= 0, where I = α, β and α, β and αβ, u_{0}
or v_{0}).
Hence:
The procedure outlined above, is valid irrespective of using the Navier’
solution. The Navier’type solution can be applied to obtain exact solution
as (k_{ij}+λ^{2}M_{ij}) {Δ} = {F}, which is
an eigenvalue problem. For nontrivial solution, the determinant of the matrix
in the parenthesis is set to zero. Then the configuration of k_{ij}
terms for SS1, crossply and rectangular plane form is given by Badri
and AlKayiem (2012b).
ILLUSTRATED EXAMPLE
In the present examine, laminated composite square plate (a/b1) with both
the upper and lower surfaces embedded smart materials is considered. The plate
structures considered here are made of TerfonalD smart composite material.
The material properties are given in several papers and books like (Reddy,
2004; Badri and AlKayiem, 2011c) and it will not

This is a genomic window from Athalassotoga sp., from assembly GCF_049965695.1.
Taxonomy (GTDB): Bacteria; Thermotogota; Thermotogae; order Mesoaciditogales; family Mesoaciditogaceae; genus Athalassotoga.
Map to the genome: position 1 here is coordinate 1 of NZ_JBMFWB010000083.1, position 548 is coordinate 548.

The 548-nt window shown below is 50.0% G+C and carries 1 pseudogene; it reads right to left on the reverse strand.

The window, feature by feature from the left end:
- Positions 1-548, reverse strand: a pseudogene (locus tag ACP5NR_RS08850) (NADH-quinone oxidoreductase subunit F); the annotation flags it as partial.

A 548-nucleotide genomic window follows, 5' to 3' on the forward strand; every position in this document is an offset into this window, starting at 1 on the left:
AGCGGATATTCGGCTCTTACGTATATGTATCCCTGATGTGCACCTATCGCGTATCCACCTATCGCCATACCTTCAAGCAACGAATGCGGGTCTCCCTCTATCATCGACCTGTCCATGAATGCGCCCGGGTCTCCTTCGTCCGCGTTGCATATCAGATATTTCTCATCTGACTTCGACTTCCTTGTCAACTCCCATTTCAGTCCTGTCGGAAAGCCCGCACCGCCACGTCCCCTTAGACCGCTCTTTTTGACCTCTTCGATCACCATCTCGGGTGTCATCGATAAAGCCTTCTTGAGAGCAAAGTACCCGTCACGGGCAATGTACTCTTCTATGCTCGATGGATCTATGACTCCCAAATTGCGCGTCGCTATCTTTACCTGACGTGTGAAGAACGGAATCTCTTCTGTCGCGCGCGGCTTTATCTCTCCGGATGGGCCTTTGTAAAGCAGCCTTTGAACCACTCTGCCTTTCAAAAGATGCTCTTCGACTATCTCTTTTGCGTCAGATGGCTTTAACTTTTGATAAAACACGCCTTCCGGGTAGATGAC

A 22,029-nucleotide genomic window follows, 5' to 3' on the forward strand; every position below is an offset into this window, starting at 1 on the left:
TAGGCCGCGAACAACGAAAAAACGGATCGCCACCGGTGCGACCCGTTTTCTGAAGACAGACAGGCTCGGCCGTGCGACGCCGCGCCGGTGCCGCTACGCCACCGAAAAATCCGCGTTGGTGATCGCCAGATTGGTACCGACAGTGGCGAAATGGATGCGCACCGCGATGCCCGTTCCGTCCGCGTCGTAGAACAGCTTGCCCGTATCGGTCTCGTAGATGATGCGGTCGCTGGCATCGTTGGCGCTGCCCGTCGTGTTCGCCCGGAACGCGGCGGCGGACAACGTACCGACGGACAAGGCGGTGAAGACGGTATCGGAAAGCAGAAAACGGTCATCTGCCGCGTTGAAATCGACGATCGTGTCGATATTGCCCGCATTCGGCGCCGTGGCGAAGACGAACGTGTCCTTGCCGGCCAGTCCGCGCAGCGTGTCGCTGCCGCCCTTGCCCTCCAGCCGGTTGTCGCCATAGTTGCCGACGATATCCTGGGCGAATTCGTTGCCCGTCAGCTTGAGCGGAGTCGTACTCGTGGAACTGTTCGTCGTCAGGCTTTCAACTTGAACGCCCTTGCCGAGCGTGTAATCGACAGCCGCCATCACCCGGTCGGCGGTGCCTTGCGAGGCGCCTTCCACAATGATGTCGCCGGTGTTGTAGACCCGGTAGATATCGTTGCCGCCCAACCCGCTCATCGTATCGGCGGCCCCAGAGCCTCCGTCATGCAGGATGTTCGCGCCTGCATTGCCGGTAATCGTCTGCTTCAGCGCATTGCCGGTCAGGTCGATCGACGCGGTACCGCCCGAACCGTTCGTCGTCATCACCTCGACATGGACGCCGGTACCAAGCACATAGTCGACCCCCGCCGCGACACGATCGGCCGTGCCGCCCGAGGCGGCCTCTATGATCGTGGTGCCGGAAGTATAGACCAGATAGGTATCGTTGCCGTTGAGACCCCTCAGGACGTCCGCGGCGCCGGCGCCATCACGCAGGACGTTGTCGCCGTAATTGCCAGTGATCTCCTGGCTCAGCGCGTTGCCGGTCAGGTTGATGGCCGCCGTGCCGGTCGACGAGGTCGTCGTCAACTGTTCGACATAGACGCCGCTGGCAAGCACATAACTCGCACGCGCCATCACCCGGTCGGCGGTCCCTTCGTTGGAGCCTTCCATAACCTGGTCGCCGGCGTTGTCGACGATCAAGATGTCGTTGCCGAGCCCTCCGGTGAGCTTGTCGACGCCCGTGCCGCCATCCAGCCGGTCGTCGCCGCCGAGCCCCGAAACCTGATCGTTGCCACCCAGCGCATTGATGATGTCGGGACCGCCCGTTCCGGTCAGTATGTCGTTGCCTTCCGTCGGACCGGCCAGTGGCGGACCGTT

repeat here. The adhesive used to bond the structural layers or smartmaterial
layers are neglected in the analysis. The laminated composite structures are
composed of N layers and all the layers are assumed to be of the same thickness.
The sidetothickness ratios stack range (a/h = 10 to a/h = 100) are considered
to represent the thick and thin laminated composites. Four different laminations
schemes (i.e., symmetric crossply, symmetric angleply, symmetric general angleply
and asymmetric general angleply laminates) under SS1 boundary condition are
considered in this study.
Table 1: 
Static analysis of nondimensionalized center deflection as
and load parameter
of laminated composite plate (a/b = 1, CFRP and TerfonalD, 10layer and
SS1) 

As a baseline of computer simulation, unless otherwise specified, symmetric
crossply laminates with (SS1) boundary condition are mainly used. The HSDT